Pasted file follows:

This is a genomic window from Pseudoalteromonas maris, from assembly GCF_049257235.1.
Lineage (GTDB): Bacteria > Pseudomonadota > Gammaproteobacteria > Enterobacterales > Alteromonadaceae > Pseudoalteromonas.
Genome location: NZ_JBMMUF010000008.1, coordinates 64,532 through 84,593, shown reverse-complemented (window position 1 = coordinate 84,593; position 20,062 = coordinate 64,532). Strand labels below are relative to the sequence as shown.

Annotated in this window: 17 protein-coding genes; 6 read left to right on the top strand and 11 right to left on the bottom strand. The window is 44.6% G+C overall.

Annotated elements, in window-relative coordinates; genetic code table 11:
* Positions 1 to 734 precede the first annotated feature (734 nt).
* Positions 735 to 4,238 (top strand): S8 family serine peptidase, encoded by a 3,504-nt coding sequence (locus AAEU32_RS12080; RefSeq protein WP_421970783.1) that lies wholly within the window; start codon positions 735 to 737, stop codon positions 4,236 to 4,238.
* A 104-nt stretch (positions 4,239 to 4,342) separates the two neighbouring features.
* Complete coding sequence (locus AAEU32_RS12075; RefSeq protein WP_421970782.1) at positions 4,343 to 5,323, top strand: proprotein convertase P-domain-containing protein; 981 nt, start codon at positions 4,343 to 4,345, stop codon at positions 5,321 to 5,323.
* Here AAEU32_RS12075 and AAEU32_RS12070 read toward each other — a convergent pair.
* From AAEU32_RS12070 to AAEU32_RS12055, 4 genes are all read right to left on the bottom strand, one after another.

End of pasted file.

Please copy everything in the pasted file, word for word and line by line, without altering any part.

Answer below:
This is a genomic window from Pseudoalteromonas maris, from assembly GCF_049257235.1.
Lineage (GTDB): Bacteria > Pseudomonadota > Gammaproteobacteria > Enterobacterales > Alteromonadaceae > Pseudoalteromonas.
Genome location: NZ_JBMMUF010000008.1, coordinates 64,532 through 84,593, shown reverse-complemented (window position 1 = coordinate 84,593; position 20,062 = coordinate 64,532). Strand labels below are relative to the sequence as shown.

Annotated in this window: 17 protein-coding genes; 6 read left to right on the top strand and 11 right to left on the bottom strand. The window is 44.6% G+C overall.

Annotated elements, in window-relative coordinates; genetic code table 11:
* Positions 1 to 734 precede the first annotated feature (734 nt).
* Positions 735 to 4,238 (top strand): S8 family serine peptidase, encoded by a 3,504-nt coding sequence (locus AAEU32_RS12080; RefSeq protein WP_421970783.1) that lies wholly within the window; start codon positions 735 to 737, stop codon positions 4,236 to 4,238.
* A 104-nt stretch (positions 4,239 to 4,342) separates the two neighbouring features.
* Complete coding sequence (locus AAEU32_RS12075; RefSeq protein WP_421970782.1) at positions 4,343 to 5,323, top strand: proprotein convertase P-domain-containing protein; 981 nt, start codon at positions 4,343 to 4,345, stop codon at positions 5,321 to 5,323.
* Here AAEU32_RS12075 and AAEU32_RS12070 read toward each other — a convergent pair.
* From AAEU32_RS12070 to AAEU32_RS12055, 4 genes are all read right to left on the bottom strand, one after another.